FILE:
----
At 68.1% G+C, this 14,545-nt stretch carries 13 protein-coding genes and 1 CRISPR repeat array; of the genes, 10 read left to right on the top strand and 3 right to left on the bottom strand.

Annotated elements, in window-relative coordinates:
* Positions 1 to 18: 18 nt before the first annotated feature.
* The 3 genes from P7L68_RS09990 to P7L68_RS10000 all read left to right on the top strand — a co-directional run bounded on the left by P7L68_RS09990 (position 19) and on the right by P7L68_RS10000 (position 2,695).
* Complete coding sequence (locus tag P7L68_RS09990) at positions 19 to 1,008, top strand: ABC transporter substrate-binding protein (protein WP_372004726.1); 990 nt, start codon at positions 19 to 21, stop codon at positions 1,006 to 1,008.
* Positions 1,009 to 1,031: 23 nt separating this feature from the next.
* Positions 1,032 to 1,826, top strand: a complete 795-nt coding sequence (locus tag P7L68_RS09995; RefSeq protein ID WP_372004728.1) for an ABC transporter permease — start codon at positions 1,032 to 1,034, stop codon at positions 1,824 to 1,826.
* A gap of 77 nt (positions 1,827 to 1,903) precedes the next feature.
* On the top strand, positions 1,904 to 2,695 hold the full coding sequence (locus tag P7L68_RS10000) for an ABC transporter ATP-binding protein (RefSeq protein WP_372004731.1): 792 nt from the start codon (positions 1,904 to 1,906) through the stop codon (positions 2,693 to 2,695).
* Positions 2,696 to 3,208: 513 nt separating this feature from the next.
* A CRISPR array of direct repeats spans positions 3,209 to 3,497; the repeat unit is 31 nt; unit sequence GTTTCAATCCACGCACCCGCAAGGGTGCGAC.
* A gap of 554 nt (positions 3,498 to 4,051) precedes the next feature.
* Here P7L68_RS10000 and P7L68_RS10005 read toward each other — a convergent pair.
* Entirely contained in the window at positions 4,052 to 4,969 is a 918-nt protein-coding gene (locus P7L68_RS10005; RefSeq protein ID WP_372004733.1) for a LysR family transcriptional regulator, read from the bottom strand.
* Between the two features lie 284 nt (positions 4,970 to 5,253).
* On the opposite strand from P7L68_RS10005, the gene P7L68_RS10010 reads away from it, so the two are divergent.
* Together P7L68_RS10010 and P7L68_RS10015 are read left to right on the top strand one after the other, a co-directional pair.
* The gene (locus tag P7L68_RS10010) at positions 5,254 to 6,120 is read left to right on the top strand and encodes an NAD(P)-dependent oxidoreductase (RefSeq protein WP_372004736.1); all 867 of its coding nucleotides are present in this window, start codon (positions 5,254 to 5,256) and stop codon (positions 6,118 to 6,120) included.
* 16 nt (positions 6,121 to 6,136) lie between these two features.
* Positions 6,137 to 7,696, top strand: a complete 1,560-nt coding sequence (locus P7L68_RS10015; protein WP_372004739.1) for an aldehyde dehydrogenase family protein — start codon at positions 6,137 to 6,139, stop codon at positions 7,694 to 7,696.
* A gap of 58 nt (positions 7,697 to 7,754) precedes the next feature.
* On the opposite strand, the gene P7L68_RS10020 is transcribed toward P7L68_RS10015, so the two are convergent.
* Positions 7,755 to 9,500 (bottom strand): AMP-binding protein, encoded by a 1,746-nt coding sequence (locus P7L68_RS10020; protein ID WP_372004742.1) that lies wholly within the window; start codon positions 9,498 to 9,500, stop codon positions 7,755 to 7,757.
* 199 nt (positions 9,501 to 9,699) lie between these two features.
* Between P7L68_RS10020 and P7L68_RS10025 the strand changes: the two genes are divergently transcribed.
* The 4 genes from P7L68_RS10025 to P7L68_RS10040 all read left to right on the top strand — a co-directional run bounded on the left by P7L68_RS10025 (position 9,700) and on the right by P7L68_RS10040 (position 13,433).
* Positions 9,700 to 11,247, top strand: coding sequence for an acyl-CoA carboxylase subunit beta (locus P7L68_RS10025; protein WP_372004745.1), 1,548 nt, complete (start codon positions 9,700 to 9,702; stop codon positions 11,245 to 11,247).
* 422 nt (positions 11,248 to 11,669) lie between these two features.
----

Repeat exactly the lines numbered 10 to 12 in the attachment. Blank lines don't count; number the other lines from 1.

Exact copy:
* Positions 2,696 to 3,208: 513 nt separating this feature from the next.
* A CRISPR array of direct repeats spans positions 3,209 to 3,497; the repeat unit is 31 nt; unit sequence GTTTCAATCCACGCACCCGCAAGGGTGCGAC.
* A gap of 554 nt (positions 3,498 to 4,051) precedes the next feature.